Much of our research concerns how the decision to identify someone from a lineup varies under different circumstances, such as when the criminal was wearing a disguise at the time of the crime, when the lineup members were presented one at a time (simultaneous) versus all at once (sequentially), when the witness viewed the criminal for a short versus a long time, when different kinds of instructions about how to make the decision are given to witnesses, etc.

Eyewitness Memory: The Weapon Focus Effect

The Weapon Focus Effect refers to findings that witnesses have poorer eyewitness memories when they witness events involving a weapon than when they witness events not involving a weapon. Witnesses may focus on a weapon to the exclusion of other items such as the face of a perpetrator or other witnesses. However, there is little research on the boundary conditions for this effect - what circumstances strengthen or weaken the effect? 

Face Recognition

Quality of memory is obviously related to recognition accuracy: you are much more likely to recognize your mother than your waiter from dinner last week. How are good quality memories produced? Should this be defined in terms of duration, frequency, or pattern of encoding? What constitutes a single exposure to a face? In order to understand how faces move from being unfamiliar to familiar, it is important to define what the unit of exposure that produces memory.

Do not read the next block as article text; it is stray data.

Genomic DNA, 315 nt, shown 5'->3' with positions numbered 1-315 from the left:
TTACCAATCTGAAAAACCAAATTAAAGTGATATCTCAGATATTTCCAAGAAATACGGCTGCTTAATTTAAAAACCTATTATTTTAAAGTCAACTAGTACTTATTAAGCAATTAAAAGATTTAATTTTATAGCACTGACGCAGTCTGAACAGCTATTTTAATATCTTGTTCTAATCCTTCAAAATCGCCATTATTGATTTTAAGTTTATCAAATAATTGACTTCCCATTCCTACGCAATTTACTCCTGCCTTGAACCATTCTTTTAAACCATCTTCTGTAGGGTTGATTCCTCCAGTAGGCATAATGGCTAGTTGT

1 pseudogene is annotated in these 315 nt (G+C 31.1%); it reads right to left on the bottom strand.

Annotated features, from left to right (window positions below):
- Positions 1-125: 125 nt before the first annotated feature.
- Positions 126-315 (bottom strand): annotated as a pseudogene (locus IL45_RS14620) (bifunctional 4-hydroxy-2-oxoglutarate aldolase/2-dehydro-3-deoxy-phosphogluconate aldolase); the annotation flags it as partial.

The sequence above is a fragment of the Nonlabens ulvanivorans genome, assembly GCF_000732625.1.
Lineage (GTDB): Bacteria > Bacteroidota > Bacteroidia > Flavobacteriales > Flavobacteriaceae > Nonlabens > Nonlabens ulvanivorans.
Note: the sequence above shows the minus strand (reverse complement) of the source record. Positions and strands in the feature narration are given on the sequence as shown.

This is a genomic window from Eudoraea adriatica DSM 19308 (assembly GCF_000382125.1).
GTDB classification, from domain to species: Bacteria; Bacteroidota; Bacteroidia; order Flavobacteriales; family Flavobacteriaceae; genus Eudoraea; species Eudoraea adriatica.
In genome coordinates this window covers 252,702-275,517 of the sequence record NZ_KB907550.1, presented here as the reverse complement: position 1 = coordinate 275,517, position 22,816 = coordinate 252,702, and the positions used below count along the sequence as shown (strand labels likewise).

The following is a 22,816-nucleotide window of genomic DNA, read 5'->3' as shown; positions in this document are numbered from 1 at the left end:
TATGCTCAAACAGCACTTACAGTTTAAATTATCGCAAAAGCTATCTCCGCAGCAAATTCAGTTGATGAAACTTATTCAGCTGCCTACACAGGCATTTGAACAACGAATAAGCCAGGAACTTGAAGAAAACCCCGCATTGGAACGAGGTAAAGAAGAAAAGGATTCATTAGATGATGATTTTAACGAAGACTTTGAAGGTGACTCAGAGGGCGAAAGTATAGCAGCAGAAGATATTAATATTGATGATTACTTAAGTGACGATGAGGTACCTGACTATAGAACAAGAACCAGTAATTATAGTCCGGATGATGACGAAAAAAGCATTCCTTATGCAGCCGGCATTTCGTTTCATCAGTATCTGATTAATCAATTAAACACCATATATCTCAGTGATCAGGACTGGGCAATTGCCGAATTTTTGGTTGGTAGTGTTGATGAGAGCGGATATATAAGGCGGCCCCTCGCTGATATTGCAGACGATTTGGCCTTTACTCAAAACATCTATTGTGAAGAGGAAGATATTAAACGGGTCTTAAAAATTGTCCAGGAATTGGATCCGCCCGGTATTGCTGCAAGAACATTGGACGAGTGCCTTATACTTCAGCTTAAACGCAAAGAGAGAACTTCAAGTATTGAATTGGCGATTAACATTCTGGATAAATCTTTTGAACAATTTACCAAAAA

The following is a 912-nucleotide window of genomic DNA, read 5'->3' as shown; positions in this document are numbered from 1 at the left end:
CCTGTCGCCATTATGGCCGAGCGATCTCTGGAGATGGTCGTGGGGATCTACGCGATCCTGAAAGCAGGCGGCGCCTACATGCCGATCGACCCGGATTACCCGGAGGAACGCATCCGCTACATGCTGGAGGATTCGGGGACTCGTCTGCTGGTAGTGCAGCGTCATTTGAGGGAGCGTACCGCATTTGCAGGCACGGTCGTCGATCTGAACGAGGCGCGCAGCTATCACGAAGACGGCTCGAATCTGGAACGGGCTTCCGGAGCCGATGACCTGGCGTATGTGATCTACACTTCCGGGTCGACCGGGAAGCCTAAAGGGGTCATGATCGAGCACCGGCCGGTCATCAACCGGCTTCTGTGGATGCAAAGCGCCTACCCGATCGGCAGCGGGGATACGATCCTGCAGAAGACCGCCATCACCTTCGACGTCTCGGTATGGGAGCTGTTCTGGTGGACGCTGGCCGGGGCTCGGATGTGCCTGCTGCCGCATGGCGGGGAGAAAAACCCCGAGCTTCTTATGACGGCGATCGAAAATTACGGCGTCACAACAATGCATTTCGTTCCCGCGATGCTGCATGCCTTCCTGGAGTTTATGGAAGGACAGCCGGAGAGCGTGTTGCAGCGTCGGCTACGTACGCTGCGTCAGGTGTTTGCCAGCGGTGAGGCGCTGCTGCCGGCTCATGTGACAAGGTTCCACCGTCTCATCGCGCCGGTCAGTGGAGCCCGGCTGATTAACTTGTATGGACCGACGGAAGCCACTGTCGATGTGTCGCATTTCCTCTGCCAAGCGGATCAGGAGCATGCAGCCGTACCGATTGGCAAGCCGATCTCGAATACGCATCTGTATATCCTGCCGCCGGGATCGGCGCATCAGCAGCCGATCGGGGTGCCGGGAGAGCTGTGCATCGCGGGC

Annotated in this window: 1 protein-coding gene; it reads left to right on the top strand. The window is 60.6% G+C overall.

Friendly Fire

Friendly fire occurs when military or para-military forces (e.g., police services) accidentally attack their own members or other friendly individuals (i.e., military allies, civilians) when trying to attack enemy targets. Obviously this is of some  concern for police forces, the military, and society. One line of research we are following concerns the cues that lead to friendly fire. Some that have been looked at by myself and others include individual factors (impulsivity, stereotypes), perceptual factors (motion), and appearance (pose, presence of an object, clothing).


You can access some of my publications through the QMU eResearch site and Google Scholar.

I also commonly post early copies of our research on my Research Gate page.



Contact Me

Psychology, Sociology, & Education
Queen Margaret University, Edinburgh
EH21 6UU

Phone: +44 (0)131 474 0000
say "Jam-el Man-sir" when asked to indicate who you wish to call

Fax:+44 (0) 131 474 0001


Profile Page - Dr Jamal K. Mansour

I am currently recruiting postgraduate students and undergraduate volunteers. If you are interested in joining our lab, please email me. The research tab above provides details about the types of projects I supervise. You can follow me on twitter @EyewitnessIDup. You can learn more about our work or the work of my colleagues in the Memory Research Group and about the research centre I am a part of, the Centre for Applied Social Sciences.



Mansour Lab Psychology Research

Show Contacts

Mansour Lab Psychology Research

Dr Jamal K. Mansour Lecturer in Psychology and Sociology 0131 474 0000

Useful Links

Engage with the Team

A black and pink photo of two professionals looking at paperwork as blurry people walk around them
Centre for Applied Social Sciences

You might also like